I would be a lying liar-pants if I said I wasn’t peeved when I read Graham’s piece.  Mostly, however, I was shaking my head at Graham’s Susan Pevensie-inability to see the magic anymore; and I was reminded of C.S. Lewis’s letter to his goddaughter in which he wrote that “some day” she’d be “old enough to start reading fairy tales again”.  I was also struck by Graham’s admission that she wasn’t too keen on stories meant for young people when she was a teen.

After sharing this article with my real-life Avid Reader Friends, I was asked by one of them what YA novels I would recommend Adults read.  While I do sometimes read, and enjoy, YA novels, I, like Graham, as a kid sort of jumped over books meant for teens, bypassing them for Agatha Christie, Jane Austen, and other books that were above my understanding.  I’ve never been anti-books-meant-for-teens, however, and I do admit I primarily read them because they are the books my students are reading.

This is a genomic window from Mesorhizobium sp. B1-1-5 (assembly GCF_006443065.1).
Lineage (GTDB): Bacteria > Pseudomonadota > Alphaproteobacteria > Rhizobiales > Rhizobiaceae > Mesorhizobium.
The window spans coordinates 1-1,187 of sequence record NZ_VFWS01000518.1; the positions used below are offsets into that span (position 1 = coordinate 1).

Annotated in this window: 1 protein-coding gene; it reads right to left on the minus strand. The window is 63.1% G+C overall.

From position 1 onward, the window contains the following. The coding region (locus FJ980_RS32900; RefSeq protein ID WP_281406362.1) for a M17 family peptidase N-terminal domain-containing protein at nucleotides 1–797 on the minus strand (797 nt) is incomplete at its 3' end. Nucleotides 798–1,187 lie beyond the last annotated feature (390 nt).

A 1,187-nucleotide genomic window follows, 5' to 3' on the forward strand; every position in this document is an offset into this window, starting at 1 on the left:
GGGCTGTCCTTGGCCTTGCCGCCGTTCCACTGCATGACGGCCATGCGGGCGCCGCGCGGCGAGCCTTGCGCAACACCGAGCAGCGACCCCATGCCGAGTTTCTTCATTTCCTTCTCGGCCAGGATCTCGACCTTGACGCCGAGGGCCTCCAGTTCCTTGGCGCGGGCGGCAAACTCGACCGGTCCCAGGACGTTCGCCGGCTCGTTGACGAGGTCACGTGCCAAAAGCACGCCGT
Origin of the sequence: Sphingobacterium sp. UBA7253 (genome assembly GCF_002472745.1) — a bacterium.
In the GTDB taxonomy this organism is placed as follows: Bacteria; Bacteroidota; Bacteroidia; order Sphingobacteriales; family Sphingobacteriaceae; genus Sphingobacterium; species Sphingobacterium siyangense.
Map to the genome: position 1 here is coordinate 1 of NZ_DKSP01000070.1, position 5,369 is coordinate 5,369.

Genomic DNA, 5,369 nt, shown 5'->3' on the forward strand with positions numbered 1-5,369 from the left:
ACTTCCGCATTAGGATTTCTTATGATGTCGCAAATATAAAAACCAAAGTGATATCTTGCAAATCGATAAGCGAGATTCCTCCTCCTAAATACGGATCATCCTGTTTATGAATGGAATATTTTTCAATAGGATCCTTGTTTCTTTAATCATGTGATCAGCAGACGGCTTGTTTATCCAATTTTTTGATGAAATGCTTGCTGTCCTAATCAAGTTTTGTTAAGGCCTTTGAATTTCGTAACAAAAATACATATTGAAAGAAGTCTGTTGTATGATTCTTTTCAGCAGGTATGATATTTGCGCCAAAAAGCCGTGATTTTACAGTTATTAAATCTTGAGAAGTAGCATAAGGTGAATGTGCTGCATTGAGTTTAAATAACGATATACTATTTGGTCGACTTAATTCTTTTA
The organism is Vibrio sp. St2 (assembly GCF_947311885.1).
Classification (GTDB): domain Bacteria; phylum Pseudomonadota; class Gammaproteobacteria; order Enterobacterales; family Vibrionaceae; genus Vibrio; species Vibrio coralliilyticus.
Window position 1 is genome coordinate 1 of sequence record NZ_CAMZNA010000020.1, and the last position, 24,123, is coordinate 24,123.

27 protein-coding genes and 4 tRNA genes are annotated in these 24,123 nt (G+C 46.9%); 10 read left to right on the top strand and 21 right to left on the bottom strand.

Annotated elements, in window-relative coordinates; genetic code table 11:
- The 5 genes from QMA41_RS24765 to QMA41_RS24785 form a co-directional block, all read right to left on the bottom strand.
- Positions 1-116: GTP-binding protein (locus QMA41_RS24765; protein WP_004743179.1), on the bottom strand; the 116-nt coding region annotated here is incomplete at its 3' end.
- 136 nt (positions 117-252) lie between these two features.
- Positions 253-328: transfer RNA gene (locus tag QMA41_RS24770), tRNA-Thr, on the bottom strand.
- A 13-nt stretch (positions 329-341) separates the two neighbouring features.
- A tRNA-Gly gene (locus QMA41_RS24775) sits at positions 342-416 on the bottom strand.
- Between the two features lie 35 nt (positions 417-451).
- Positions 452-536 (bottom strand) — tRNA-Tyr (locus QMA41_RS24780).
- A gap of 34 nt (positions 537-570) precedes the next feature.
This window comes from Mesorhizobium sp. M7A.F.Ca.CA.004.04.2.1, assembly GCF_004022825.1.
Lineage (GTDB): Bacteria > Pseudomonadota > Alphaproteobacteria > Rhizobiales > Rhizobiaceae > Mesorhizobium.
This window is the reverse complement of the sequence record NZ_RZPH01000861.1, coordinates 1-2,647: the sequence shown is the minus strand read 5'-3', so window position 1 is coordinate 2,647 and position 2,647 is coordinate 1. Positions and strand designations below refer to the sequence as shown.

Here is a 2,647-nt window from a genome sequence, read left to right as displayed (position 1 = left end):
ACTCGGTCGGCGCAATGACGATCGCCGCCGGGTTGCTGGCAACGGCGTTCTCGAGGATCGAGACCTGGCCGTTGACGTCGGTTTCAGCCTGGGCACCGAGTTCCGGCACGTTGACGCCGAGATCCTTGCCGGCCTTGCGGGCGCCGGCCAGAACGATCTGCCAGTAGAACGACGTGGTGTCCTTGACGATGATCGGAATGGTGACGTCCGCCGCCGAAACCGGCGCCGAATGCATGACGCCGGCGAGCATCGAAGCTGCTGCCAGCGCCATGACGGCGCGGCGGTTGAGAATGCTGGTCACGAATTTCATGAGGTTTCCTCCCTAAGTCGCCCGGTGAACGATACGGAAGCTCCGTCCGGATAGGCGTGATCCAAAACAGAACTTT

That being said, if you are a Grown Person who, maybe was too old for these books when they were first published, or unaware of them, here are, in no particular order, five books intended for teens that you ought to read:

  1. The Perks of Being A Wallflower by Stephen Chbosky.  Written as a series of letters from protagonist Charlie to an unnamed peer, this story follows approximately one year of the teenager’s life as he makes new friends and discovers girls, drugs, and sexuality.  In his letters, Charlie gives an honest report of why being a teenager is terrible.  Many Grown People can probably read this and see some of their own adolescence in Charlie and his friends.  The book offers grown readers an opportunity to look back and see how much they have changed, and to consider what they learned from that time in their lives.